Michael Bloomberg’s dumpster fire of a debate performance in Nevada continued to have repercussions even after the caucuses ended. One of the bones of contention was the revelation that some unknown number of women had signed non-disclosure agreements (NDAs) as part of the resolution of complaints they had made. (Bloomberg claims they concerned “jokes he made” that they didn’t like.) On the debate stage, Elizabeth Warren called him out, saying that the women should be able to speak freely and Bloomberg should release them from the NDAs.
Before long, the billionaire actually conceded the argument… sort of. There were three women under discussion who were specifically under those restrictions and Mike said that they should “contact his office” about a release. But Warren wasn’t going to let it go at that. She responded by saying that that just wasn’t going to be good enough and Bloomberg needed to do much, much more. (Reuters)
“That’s just not good enough,” Warren told reporters while campaigning in Las Vegas on Friday.
“Michael Bloomberg needs to do a blanket release so that all women who have been muzzled by non-disclosure agreements can step up and tell their side of the story in terms of what Michael Bloomberg has done,” she said.
When challenged by Warren at the debate, Bloomberg had said of the non-disclosure agreements: “None of them accuse me of doing anything other than maybe they didn’t like a joke I told.”
The only thing that would have made this response better would have been if Warren had thrown in something about having had enough of Bloomberg’s malarkey. (I don’t think Biden has a copyright on that word yet.) So will Bloomberg backpedal even further and toss out an offer for a blanket release? Don’t hold your breath.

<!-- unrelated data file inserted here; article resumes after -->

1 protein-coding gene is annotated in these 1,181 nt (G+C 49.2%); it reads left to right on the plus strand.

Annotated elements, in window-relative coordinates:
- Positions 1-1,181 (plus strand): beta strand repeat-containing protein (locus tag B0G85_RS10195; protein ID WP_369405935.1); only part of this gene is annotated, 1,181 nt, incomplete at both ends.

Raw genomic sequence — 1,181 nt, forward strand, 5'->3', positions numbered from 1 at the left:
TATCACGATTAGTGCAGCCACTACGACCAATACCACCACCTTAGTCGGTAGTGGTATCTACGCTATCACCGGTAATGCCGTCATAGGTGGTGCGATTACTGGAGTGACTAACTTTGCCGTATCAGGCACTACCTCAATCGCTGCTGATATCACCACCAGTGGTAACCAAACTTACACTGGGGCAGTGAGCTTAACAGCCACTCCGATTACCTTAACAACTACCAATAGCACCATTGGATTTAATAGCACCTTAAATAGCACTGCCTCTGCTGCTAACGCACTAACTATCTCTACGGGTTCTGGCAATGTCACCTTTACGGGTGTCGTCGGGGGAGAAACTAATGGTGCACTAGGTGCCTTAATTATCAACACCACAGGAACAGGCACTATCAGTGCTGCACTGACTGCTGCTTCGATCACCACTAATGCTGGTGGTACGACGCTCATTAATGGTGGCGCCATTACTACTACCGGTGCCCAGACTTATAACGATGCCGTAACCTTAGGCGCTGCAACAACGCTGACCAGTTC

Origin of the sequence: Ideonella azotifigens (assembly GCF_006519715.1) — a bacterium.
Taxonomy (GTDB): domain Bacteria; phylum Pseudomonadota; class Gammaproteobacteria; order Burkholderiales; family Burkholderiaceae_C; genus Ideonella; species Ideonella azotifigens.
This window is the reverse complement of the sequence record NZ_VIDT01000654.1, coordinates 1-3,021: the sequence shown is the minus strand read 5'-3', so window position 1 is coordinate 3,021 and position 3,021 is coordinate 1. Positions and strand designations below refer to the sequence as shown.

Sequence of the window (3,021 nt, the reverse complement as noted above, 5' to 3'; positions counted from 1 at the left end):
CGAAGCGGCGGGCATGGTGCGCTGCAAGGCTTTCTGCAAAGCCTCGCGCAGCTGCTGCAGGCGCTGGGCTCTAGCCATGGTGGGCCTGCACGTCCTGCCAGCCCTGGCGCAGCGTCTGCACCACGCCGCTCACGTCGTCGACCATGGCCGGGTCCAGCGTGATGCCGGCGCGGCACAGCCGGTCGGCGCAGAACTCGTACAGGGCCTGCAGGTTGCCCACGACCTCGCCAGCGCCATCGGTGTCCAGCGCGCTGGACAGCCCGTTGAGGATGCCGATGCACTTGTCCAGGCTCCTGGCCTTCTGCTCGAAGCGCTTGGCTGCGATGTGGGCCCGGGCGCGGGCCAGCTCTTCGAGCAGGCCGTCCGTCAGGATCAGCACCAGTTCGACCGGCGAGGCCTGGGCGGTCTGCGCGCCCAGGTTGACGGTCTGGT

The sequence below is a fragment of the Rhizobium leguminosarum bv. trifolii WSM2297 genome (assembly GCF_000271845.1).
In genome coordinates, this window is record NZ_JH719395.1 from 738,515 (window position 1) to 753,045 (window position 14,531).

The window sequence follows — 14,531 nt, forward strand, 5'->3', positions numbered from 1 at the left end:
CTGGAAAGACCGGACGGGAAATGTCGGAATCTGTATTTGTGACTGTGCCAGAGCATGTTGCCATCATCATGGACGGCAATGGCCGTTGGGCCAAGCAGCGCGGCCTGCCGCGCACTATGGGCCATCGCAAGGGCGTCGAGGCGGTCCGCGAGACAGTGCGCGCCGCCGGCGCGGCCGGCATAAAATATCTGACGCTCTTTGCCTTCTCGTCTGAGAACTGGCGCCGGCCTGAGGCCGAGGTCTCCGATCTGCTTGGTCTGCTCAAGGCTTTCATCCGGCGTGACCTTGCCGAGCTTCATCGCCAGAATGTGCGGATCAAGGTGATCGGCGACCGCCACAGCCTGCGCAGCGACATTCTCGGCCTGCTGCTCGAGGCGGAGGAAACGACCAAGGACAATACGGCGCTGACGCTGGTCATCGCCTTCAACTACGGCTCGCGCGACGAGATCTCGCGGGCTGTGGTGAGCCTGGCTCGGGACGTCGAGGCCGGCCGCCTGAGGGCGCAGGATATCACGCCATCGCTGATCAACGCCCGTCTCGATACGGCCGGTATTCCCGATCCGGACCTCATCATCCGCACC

What should be obvious at this stage is that Elizabeth Warren isn’t particularly worried about the fates of the individual women in question. Right now the rest of the candidates are in full-blown panic mode over Bloomberg’s dramatic rise in the polls and the disruptive influence he’s having on their standings in the primary. By this stage of the game, we were supposed to be down to basically a two-person race between Sanders and either Biden or Buttigieg if events had followed the standard script. But now Bloomberg is splitting off support from most of them and threatening to shove the crowd further toward a brokered convention. (Which he’s already working to buy by greasing the palms of superdelegates.)
What Warren is doing is shouldering the burden for all of the non-Bloomberg candidates. As a woman, she’s the best suited in terms of optics to go after Mike on the NDA question. She’s managing to paint him as being no better than Trump when it comes to his treatment of and views on women. And it’s not as if Trump doesn’t have his own herd of NDAs out there in the background.
But Bloomberg can’t afford to go the Full Monty on this one. Somebody who’s been around as long as him in positions of influence and power probably has a lot more than just three NDAs out there and a lot more than three women complaining about his behavior. If he just opens the bag, he will be facing an endless series of headlines covering interviews with every former female associate and employee with a story to tell. Even if it doesn’t kill his primary chances, the same stories will be brought up endlessly by the RNC during the general election. And there could be lawsuits aplenty as well.
If I had to guess, I would say that the three NDAs Bloomberg is offering to lift are probably binding women with stories that Mike is pretty sure he can deflect or at least deflate a bit. They might literally be women who were upset about an off-color joke he told. That could be survivable (Trump managed to be elected with worse tales floating around), but if the field expands to potentially dozens of women with more serious allegations, that will not only kill his chances at the White House but will likely follow him for the rest of his life.